Asteroid OS "Free your wrist" is the Linux distribution for smartwatches with graphical interface based on Qt and QML; designed for security and privacy. Asteroid OS use libhybris for simple and fast porting of Wear OS and Android devices. Another big difference between Asteroid OS (next - AOS) and Wear OS - the AOS developers trying to make firmware useful without pairing, so AOS isn't just like extended display for smartphone.
For synchronisation there's a dedicated application for Android - AsteroidOSSync, available on Fdroid. No iPhone application for sync yet.
The AOS installer allows entirely wiping an original OS or making a dual boot with an old OS and AOS. It's recommended to make backup of
boot partitions first.
AOS includes its own applications such as Agenda, Alarm Clock, Music, Calculator, Weather, Timer and more; also built-in tools for Bluetooth pairing and vibration control. All coming with very intuitive UI, most users can understand it from first look. Spotify's control like play/pause/skip is supported, which is very cool and usable if you're few meters away from portable audio devices. The big collection of unofficial watch faces available here with unique designs and clones of popular watches - more than enough to impress a friend or colleague; I like this one with decimal time.
Currently, the best supported devices from best to worst are:
- LG Watch Urbane
- Huawei Watch
- TicWatch Pro 2018/2020
- LG G Watch
- LG G Watch R
- Moto 360 2015
- Asus Zenwatch 2 1.63"
- Asus Zenwatch 2 1.45"
Each device has its own personal guide, but generally all using ABD and Fastboot tools. Some devices are old, but you can get them very cheap on places like Ebay.
Let's highlight the top3 recommended devices for AOS.
LG Watch Urbane
Processor: Quad-core 1.2 GHz Cortex-A7
Chipset: Qualcomm Snapdragon 400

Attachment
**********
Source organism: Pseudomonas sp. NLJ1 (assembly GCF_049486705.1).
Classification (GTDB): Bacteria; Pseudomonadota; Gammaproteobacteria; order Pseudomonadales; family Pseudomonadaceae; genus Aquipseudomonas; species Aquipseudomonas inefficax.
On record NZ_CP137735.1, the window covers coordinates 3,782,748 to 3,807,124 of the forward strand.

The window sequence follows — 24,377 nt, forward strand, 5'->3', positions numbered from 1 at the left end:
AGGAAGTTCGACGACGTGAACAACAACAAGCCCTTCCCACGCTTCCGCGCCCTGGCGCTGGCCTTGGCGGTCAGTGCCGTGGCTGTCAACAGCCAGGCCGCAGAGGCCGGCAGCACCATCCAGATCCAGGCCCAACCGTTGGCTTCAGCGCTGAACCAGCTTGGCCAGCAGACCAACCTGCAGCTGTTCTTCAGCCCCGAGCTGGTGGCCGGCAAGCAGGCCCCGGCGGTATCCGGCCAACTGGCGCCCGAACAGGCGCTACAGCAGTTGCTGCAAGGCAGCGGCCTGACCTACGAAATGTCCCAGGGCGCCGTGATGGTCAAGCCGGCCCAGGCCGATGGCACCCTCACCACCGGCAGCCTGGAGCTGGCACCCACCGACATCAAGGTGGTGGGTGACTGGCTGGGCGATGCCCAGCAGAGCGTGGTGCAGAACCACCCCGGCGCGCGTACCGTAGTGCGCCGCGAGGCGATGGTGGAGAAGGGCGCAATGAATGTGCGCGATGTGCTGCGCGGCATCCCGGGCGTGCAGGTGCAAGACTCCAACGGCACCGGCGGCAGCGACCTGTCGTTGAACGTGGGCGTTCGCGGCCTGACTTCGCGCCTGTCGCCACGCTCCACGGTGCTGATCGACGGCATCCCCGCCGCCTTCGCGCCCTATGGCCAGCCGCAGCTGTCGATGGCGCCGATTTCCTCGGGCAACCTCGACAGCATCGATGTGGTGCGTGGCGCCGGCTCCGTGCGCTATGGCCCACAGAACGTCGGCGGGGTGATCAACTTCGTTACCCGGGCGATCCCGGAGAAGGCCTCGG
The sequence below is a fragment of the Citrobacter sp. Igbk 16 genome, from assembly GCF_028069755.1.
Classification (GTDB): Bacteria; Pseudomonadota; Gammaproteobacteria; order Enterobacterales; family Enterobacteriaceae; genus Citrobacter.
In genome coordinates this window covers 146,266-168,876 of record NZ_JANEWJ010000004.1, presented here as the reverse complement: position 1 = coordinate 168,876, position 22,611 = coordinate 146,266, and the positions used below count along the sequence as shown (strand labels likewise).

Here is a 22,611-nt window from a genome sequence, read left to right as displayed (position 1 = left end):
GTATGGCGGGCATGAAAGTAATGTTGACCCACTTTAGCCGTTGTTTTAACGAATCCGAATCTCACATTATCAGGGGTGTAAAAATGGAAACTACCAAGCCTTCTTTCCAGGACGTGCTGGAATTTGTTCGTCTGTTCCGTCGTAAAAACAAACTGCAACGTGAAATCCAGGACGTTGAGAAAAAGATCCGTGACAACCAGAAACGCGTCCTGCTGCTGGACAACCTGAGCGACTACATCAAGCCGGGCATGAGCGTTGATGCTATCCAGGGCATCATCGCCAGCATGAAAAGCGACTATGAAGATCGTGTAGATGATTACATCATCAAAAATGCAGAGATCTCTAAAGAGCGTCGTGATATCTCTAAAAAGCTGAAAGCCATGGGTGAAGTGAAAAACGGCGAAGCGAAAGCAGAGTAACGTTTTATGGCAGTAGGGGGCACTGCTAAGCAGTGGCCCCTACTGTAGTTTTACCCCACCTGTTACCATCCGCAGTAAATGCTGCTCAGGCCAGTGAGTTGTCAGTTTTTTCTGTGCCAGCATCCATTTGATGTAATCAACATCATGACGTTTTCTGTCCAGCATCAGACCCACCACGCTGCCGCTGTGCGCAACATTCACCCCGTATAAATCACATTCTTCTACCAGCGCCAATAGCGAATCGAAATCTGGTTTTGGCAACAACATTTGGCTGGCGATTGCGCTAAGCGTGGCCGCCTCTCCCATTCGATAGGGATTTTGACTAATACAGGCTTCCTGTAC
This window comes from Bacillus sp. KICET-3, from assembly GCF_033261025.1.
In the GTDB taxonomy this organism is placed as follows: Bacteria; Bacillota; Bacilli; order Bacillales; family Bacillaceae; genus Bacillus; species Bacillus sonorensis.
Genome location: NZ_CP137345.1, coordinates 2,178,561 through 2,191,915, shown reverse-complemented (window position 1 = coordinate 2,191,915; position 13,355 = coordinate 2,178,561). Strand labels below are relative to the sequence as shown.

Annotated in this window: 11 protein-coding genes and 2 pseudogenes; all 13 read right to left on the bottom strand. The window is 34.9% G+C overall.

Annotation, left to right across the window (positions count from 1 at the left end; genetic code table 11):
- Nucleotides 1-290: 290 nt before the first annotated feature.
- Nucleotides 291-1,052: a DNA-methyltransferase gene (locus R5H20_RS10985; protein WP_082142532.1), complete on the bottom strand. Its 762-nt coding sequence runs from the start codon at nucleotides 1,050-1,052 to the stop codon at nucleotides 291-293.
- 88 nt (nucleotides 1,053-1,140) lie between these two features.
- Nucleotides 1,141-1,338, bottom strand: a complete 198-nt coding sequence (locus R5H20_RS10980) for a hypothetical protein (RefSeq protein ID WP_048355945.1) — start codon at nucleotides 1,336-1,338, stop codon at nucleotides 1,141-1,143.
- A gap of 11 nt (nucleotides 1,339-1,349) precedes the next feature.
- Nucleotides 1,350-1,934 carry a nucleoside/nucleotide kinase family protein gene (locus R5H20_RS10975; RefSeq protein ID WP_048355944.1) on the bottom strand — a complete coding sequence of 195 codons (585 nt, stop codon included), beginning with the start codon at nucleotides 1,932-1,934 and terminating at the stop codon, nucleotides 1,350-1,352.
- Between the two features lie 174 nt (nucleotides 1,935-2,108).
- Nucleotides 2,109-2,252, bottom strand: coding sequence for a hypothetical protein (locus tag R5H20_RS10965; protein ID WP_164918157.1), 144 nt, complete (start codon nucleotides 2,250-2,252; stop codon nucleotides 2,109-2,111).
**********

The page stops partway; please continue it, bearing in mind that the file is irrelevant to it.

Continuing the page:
GPU: Adreno 305
RAM/Storage: 4 GB / 512 MB RAM
Display: 1.3" 320x320 (~46.3% screen-to-body ratio), P-OLED multitouch touchscreen with 16M colors
Battery: Li-Ion 410 mAh, non-removable
Case: 45.5 x 52.2 x 10.9 mm, 66.5 g, stainless steel, IP67 certified - dust and water-resistant up to 1m and 30min
Connectivity: Wi-Fi 802.11 b/g/n, Bluetooth v4.1, Bluetooth LE
Sensors: accelerometer, gyro, proximity, heart rate
Features: MP3 player, photo viewer, voice dial/commands
Notifications: vibration, MP3 and WAV ringtones, loudspeaker
Definitely the mix of urban, business, fashion styles watch. The issues from first sight: no GPS and no screen off button! Yeah, kinda strange, including the fact that this is definitely not a budget device - $349! Thinking it's huge overprice for a good design. Also, a bit bigger device with the same diameter will be jump forward for usability. 320x320 maybe enough for this size, despite this graphics often looks pixelated. From one point of view, the stainless case looks solid, but often feels like the big chunk of steel on hand. Wi-Fi is a huge plus: messages and notifications can be received without pairing with smartphone - device independence matters. It's 410 mAh battery is enough for two days with internet connection.
Processor: Qualcomm Snapdragon 400
Screen: 1.4" AMOLED (286ppi) sapphire protector, 400x400 pixels
Connectivity: Bluetooth, Wi-Fi, heart rate sensor
Size: 42mm x 11.3mm
Battery: two days standby
The AMOLED 400x400 pixels display is perfect, and this is the biggest advantage of this watch. 42 mm looks like great size for the display, with AMOLED a realistic black color can be achieved, and the sapphire crystal protection will defend it well. Wi-Fi connection support is helpful for getting notifications without smartphone. The heart rate sensor seems like is accurate.
TicWatch Pro 2020
Display: Dual-layer 400×400 pixel FSTN/AMOLED touchscreen
CPU: Qualcomm Snapdragon Wear 2100 SoC
Memory: 1 GB RAM
Storage: 4 GB ROM
Case: 45 mm size, IP68 certified
Battery: 415 mAh battery
Sensors: PPG heart rate sensor, NSF, GPS, accelerometer, Audio: microphones, speaker
Connectivity: Bluetooth 4.2, Wi-Fi 802 b/g/n
AOS issues: partial light sensor support, no speaker and NFS support, partial camera support.
A lot of sensors and monitorings for good price, not full AOS support yet, but very interesting device anyway. Good AMOLED display with 400x400 resolution, two physical buttons, the battery lasts for 3 days of typical usage. Gorilla Glass 3 is old, but probably does the job.
If you like functionality - TicWatch Pro 2020 is the best option, if you need a outstanding screen to impress - go for the Huawei Watch.